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Transplantation. 2001 Jul 27;72(2):351-4.

Long-term islet allograft function in the absence of chronic immunosuppression: a case report of a nonhuman primate previously made tolerant to a renal allograft from the same donor.

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  • 1Department of Surgery, Harvard Medical School and the Transplantation Unit, Massachusetts General Hospital, White 510, 55 Fruit Street, Boston, MA 02114, USA.


Development of mixed chimerism by donor bone marrow transplantation (DBMT) has led to long-term tolerance of solid organ allografts in nonhuman primates. As an initial attempt to extend this approach to cellular transplant, islet transplant from the same donor was attempted in the recipient previously made tolerant to a kidney allograft.


After the conditioning with ATG, total body irradiation, thymic irradiation, and splenectomy, DBMT was performed followed by 4 weeks of cyclosporine. Kidney transplantation and native nephrectomies were subsequently performed on day 89. After 2.8 years of DBMT, diabetes was induced by streptozocin (STZ) and islets from bone marrow and kidney donor were transplanted without immunosuppression.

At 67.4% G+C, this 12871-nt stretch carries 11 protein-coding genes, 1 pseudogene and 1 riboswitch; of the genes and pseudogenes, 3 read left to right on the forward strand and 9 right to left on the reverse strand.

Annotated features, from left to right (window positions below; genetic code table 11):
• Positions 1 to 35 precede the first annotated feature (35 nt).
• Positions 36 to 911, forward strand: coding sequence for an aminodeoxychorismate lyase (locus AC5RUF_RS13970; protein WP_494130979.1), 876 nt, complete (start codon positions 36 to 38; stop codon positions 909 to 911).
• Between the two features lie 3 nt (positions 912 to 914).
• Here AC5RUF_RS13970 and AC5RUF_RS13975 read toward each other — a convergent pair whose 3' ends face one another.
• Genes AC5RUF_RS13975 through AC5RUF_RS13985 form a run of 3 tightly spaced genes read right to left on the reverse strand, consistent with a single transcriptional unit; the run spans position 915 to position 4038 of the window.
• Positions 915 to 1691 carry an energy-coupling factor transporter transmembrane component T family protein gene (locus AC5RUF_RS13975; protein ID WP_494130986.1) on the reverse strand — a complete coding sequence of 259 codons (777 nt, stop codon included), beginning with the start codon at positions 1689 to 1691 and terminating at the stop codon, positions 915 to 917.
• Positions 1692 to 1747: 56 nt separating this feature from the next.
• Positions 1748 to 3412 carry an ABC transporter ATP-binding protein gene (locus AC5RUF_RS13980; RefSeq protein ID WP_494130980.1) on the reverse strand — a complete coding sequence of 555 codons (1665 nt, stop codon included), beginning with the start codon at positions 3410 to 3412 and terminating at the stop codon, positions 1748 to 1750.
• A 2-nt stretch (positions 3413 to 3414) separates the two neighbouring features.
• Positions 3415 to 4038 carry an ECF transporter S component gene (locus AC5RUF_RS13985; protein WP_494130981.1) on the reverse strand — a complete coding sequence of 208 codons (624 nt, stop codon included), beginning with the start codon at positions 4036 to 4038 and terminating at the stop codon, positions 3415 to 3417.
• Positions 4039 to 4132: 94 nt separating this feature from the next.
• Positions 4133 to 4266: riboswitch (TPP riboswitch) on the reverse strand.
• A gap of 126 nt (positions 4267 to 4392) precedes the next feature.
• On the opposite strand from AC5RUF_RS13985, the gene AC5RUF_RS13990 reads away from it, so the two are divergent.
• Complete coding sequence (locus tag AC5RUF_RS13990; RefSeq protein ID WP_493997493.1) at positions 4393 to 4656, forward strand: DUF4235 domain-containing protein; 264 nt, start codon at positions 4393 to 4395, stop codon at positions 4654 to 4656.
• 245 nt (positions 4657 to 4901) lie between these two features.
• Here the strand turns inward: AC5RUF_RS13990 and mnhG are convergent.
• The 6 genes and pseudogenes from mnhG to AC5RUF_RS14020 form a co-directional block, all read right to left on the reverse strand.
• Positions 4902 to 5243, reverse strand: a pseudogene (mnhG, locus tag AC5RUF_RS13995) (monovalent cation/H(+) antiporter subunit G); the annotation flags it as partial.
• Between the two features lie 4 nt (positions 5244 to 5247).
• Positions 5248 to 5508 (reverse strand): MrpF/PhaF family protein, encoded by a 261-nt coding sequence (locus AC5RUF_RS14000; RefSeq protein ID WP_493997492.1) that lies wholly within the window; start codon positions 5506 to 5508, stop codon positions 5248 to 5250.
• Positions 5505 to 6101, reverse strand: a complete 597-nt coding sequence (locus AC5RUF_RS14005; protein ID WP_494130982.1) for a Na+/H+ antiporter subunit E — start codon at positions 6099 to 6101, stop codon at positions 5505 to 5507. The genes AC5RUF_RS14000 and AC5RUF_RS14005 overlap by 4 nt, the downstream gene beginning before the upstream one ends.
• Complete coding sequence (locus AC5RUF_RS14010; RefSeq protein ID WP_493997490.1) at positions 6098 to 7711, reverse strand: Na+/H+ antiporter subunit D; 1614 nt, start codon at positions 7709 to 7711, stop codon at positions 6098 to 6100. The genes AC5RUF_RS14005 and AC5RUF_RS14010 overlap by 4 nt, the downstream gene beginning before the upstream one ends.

After DBMT, the recipient developed chimerism and no evidence of kidney rejection for more than 1000 days. STZ induced diabetes was reversed after the islet transplantation. Islet biopsies demonstrated insulin staining without rejection. Although the recipient became diabetic 300 days after islet transplantation, viable transplanted islets were found in the liver and under the kidney capsule without any evidence of rejection.


Tolerance with a nonmyeloablative conditioning can allow successful pancreatic islet transplantation without immunosuppression. Because no histological evidence of rejection was identified, recurrent diabetes is presumed to be inadequate islet mass.

[PubMed - indexed for MEDLINE]
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